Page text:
As for people who are embarrassed about you BFing in front of them - think about whose feelings matter most - baby who is born to drink your milk or adults who can learn to live with it! You can pretty much guarantee they weren't breastfed for long, if at all.

AbricotsSecs Sun 22-Nov-09 21:22:44

Message withdrawn at poster's request.

Message withdrawn

LeninGrad Sat 21-Nov-09 21:09:56

Thanks TanteRose, it's a shame they are bringing weaning forward too.

Boober, the worry about looking like/being a freak is terrible isn't it? Good on you for being on the telly.

I hear of other people's kids announcing they've had enough and self-weaning and I can't see DS1 ever doing that. I know rationally he will but I can't see it happening any time soon. Will put up a big announcement when he does!

Thanks to everyone who ever mentions extended/natural term feeding and how long their DCs fed for, it makes me feel much better about it.

Gelamum Sat 21-Nov-09 20:58:43

Oops sorry at going off on tangent,
but trying to say how we should encourage breastfeeding.... is by really training people properly. Those who are supposed to support mums to pick up common problems should know what they are doing!

If, me in a middle class area, with NCT classes and an excellent hopsital, did not get the right help, then I bet loads of the mums who say 'it didn't work for them' could have undiagnosed thrush as well.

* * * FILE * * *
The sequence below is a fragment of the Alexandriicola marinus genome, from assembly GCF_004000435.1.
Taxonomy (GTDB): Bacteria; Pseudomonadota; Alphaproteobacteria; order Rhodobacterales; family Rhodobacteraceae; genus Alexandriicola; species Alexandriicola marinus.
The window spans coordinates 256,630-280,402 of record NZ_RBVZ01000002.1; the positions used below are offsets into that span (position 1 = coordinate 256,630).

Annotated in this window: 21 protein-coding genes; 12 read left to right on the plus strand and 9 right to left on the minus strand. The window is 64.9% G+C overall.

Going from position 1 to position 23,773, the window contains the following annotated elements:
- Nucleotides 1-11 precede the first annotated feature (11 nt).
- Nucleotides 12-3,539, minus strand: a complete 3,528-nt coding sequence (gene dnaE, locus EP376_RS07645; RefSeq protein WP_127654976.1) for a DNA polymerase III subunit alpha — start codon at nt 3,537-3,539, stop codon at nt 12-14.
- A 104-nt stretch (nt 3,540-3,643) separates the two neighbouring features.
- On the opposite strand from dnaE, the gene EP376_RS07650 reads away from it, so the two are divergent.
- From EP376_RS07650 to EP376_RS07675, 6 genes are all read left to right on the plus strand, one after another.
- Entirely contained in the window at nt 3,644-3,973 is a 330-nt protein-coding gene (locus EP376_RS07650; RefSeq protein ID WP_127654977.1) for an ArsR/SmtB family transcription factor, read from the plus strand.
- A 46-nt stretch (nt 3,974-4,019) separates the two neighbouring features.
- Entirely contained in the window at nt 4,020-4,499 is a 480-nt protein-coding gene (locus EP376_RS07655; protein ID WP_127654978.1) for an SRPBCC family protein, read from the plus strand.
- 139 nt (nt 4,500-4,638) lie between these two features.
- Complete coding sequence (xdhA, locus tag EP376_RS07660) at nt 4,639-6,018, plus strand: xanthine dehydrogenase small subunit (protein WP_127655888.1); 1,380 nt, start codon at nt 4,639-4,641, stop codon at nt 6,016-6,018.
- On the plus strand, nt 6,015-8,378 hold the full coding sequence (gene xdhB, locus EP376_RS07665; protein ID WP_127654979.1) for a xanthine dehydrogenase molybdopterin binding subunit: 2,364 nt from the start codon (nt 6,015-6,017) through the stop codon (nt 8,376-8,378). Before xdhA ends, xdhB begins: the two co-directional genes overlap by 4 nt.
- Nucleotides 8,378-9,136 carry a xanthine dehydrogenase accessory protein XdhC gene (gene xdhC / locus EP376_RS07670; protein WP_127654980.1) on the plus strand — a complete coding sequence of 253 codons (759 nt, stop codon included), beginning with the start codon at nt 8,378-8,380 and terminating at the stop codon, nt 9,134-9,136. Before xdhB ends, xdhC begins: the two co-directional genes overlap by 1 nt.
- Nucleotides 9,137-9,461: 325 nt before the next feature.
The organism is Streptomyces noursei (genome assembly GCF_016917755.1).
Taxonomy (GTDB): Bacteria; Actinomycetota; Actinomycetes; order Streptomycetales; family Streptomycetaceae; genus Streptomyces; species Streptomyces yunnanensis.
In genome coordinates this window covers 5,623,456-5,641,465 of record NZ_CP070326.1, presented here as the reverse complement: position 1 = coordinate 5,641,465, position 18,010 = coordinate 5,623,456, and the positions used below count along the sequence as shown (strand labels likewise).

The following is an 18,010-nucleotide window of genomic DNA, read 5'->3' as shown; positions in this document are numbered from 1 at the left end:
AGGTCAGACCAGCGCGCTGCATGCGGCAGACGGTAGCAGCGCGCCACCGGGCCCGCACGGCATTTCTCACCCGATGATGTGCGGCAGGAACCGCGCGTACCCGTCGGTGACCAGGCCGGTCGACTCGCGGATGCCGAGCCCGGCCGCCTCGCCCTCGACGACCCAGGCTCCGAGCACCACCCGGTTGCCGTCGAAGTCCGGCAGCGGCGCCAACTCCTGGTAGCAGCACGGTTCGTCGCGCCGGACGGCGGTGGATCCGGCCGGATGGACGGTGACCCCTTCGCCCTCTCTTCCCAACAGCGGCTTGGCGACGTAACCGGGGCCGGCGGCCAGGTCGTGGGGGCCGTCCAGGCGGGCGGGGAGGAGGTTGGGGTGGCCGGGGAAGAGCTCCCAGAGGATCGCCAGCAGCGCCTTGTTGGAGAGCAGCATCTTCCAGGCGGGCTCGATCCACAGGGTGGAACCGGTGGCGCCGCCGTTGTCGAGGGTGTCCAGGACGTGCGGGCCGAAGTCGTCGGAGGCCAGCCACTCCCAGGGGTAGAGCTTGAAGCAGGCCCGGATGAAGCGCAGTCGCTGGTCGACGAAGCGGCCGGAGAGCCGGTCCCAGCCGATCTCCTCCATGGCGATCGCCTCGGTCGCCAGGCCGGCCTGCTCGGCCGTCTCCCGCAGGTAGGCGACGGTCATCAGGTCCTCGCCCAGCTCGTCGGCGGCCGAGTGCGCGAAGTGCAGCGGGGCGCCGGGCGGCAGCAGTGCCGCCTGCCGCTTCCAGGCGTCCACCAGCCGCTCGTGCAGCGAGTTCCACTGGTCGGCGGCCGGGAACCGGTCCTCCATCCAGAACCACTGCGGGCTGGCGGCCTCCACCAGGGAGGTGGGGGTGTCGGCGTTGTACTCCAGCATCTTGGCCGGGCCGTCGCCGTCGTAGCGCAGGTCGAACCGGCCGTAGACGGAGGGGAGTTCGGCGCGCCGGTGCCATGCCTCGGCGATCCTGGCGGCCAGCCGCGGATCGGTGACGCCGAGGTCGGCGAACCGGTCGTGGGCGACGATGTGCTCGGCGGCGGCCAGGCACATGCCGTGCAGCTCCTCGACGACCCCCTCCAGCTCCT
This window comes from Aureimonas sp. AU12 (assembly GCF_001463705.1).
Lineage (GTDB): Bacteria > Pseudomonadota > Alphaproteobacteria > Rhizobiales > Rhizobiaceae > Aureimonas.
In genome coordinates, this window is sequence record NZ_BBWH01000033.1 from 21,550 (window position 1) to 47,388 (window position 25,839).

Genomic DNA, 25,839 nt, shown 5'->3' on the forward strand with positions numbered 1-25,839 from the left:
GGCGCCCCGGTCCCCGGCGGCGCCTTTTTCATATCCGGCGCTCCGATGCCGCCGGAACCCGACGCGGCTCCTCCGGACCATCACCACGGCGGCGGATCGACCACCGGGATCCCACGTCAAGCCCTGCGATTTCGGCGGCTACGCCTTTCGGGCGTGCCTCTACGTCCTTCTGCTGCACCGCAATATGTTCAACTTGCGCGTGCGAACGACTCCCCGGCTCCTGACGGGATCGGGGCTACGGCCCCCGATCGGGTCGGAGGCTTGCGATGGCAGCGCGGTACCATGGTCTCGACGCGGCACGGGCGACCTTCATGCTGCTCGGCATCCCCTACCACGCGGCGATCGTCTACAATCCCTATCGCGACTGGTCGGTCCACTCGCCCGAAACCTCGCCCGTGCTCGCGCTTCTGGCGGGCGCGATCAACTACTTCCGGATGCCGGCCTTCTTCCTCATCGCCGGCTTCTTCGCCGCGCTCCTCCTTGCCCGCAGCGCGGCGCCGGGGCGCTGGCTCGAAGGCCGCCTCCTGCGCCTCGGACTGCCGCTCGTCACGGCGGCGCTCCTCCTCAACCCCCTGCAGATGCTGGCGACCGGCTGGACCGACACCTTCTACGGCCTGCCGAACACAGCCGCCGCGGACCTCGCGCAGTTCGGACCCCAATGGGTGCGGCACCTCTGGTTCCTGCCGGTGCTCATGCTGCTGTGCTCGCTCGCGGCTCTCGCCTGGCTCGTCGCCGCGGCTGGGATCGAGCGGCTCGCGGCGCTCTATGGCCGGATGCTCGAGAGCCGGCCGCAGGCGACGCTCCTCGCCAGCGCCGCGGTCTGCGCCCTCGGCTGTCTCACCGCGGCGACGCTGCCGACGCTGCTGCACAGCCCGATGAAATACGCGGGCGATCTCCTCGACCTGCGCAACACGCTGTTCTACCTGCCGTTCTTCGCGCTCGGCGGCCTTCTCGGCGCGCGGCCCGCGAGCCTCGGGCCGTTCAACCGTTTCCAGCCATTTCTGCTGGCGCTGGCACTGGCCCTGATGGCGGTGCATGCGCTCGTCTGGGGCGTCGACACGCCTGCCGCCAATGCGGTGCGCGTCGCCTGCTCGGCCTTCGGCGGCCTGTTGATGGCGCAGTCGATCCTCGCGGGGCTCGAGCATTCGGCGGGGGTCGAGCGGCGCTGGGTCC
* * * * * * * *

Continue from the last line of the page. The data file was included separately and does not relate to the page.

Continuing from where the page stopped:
??

Gelamum Sat 21-Nov-09 20:51:41

This chat and all BF info on Mumsnet is great, but unfortunately I didn't know about MN when mine were young, sad so I didn't get enough support.

I knew NOW that I had thrush of the breast and in babies mouth which made feeding v. painful. But this was never diagnosed angry.

I think we do need to remember that some mums, like me, are DESPERATE to carry on BF. And try so hard. I knew it wasn't supposed to hurt. I wanted help. I wanted to feed for ages ! But every feed was agonizing.

I asked EVERY single person I could think of for help. I was in Queen Charlotte's, supposedly a great hospital, and has a pro-BF poilcy. BUT I got no help of any use.

Thrush of babies mouth and nipple is very common but may not be picked up.

I trid GP and even a BF counsellor !!, but our thrush was not picked up, only advice was yes my latch was fine, and it should stop hurting. BUT no-one picked up the thrush in bubs mouth....

So I fed, even VERY PAINFUL STILL ( feeding with thrush is v painful) up to 3 months exclusively then could stand no more. sad

OOPs sorry to moan on
I feel very strongly about this !!